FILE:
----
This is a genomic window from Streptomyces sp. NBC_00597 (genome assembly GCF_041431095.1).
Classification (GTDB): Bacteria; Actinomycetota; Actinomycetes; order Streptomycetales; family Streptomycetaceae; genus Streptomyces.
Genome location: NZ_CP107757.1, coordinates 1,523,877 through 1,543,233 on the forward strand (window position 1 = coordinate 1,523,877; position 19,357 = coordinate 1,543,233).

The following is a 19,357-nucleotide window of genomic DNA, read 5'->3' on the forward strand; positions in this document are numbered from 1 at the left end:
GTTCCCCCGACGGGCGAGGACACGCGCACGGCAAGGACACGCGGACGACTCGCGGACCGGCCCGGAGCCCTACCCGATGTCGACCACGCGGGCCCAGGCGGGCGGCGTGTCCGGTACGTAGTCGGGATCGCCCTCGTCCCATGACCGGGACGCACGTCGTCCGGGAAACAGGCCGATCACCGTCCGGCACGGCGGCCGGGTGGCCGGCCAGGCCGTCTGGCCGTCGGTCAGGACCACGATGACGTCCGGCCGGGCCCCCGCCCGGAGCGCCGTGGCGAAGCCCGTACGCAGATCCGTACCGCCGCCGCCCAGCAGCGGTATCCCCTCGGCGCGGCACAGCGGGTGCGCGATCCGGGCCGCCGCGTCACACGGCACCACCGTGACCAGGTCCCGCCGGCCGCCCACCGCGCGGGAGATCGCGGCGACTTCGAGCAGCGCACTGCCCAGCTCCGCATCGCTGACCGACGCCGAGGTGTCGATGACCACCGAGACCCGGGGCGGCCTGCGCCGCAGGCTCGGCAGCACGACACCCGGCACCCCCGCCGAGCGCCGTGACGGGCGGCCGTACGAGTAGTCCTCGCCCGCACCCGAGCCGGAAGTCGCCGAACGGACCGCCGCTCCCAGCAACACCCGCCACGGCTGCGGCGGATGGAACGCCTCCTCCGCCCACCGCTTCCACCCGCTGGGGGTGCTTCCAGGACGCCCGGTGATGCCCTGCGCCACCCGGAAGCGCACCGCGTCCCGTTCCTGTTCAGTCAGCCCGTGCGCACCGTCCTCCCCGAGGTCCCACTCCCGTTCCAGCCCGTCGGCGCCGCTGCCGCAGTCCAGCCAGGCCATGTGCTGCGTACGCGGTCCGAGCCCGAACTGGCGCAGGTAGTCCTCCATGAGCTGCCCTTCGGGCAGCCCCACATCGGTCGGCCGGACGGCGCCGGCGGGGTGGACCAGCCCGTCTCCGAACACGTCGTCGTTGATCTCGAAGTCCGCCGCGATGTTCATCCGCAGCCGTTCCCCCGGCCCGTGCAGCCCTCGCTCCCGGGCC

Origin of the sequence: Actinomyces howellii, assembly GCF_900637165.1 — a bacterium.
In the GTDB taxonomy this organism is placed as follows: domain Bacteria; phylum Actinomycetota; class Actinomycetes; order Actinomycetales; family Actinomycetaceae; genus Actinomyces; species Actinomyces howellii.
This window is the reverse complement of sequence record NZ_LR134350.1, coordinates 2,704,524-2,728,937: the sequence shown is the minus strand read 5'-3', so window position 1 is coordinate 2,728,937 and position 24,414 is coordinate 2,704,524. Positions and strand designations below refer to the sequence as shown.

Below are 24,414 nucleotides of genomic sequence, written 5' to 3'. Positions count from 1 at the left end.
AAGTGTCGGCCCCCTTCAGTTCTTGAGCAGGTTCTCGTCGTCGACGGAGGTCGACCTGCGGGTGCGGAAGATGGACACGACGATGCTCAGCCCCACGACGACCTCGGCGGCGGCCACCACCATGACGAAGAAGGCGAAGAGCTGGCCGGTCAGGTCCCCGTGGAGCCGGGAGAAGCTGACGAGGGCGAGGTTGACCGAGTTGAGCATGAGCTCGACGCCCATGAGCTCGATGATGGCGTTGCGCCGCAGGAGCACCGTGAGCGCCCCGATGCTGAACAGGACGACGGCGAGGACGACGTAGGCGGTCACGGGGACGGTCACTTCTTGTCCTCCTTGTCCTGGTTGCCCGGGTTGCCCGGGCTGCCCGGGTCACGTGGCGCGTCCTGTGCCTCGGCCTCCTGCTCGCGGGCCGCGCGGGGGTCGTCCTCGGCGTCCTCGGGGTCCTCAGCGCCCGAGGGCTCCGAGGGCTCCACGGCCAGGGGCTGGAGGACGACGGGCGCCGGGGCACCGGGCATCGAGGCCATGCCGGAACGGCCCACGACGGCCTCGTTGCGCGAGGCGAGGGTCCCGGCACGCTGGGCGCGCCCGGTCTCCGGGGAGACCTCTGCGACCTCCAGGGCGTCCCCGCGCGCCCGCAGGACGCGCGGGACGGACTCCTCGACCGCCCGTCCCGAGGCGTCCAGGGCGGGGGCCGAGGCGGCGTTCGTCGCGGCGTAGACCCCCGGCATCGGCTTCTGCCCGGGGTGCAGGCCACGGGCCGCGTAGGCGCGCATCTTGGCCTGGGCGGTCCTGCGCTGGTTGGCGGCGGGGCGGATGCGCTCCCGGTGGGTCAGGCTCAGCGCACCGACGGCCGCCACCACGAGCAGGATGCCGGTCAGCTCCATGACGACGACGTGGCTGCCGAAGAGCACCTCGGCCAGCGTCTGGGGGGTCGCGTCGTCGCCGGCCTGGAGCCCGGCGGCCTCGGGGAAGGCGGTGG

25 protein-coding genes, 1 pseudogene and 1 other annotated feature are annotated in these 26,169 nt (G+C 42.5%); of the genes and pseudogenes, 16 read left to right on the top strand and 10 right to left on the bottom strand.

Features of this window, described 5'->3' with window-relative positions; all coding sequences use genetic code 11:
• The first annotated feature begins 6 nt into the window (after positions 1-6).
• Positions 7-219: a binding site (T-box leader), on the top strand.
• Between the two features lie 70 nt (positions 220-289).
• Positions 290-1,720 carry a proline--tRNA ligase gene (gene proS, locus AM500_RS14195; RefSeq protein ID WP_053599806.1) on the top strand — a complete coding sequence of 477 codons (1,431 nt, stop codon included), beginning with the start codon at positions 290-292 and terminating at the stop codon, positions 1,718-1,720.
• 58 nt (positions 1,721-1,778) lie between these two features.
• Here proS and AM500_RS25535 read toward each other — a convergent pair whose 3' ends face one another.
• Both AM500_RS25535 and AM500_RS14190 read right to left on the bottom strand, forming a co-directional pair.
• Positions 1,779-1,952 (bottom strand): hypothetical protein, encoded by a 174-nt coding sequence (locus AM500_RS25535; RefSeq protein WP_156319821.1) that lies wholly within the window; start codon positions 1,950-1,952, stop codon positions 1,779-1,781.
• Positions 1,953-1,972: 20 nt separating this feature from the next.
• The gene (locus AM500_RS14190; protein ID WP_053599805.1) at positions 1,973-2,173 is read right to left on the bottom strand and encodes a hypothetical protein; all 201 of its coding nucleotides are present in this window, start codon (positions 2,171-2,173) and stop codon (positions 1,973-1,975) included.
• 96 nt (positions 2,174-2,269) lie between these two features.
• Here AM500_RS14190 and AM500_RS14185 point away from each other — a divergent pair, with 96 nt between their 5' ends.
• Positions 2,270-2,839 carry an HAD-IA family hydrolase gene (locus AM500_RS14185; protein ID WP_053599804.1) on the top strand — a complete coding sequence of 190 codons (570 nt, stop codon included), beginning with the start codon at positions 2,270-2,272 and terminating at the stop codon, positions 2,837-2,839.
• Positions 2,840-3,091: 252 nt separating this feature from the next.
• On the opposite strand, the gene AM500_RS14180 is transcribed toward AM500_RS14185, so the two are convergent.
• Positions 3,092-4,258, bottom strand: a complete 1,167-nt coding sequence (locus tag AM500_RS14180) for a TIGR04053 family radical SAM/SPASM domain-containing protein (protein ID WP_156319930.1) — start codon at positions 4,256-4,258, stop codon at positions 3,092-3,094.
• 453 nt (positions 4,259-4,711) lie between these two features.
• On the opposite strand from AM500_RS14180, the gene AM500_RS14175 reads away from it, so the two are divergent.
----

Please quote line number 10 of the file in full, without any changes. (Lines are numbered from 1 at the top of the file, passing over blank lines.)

AAGTGTCGGCCCCCTTCAGTTCTTGAGCAGGTTCTCGTCGTCGACGGAGGTCGACCTGCGGGTGCGGAAGATGGACACGACGATGCTCAGCCCCACGACGACCTCGGCGGCGGCCACCACCATGACGAAGAAGGCGAAGAGCTGGCCGGTCAGGTCCCCGTGGAGCCGGGAGAAGCTGACGAGGGCGAGGTTGACCGAGTTGAGCATGAGCTCGACGCCCATGAGCTCGATGATGGCGTTGCGCCGCAGGAGCACCGTGAGCGCCCCGATGCTGAACAGGACGACGGCGAGGACGACGTAGGCGGTCACGGGGACGGTCACTTCTTGTCCTCCTTGTCCTGGTTGCCCGGGTTGCCCGGGCTGCCCGGGTCACGTGGCGCGTCCTGTGCCTCGGCCTCCTGCTCGCGGGCCGCGCGGGGGTCGTCCTCGGCGTCCTCGGGGTCCTCAGCGCCCGAGGGCTCCGAGGGCTCCACGGCCAGGGGCTGGAGGACGACGGGCGCCGGGGCACCGGGCATCGAGGCCATGCCGGAACGGCCCACGACGGCCTCGTTGCGCGAGGCGAGGGTCCCGGCACGCTGGGCGCGCCCGGTCTCCGGGGAGACCTCTGCGACCTCCAGGGCGTCCCCGCGCGCCCGCAGGACGCGCGGGACGGACTCCTCGACCGCCCGTCCCGAGGCGTCCAGGGCGGGGGCCGAGGCGGCGTTCGTCGCGGCGTAGACCCCCGGCATCGGCTTCTGCCCGGGGTGCAGGCCACGGGCCGCGTAGGCGCGCATCTTGGCCTGGGCGGTCCTGCGCTGGTTGGCGGCGGGGCGGATGCGCTCCCGGTGGGTCAGGCTCAGCGCACCGACGGCCGCCACCACGAGCAGGATGCCGGTCAGCTCCATGACGACGACGTGGCTGCCGAAGAGCACCTCGGCCAGCGTCTGGGGGGTCGCGTCGTCGCCGGCCTGGAGCCCGGCGGCCTCGGGGAAGGCGGTGG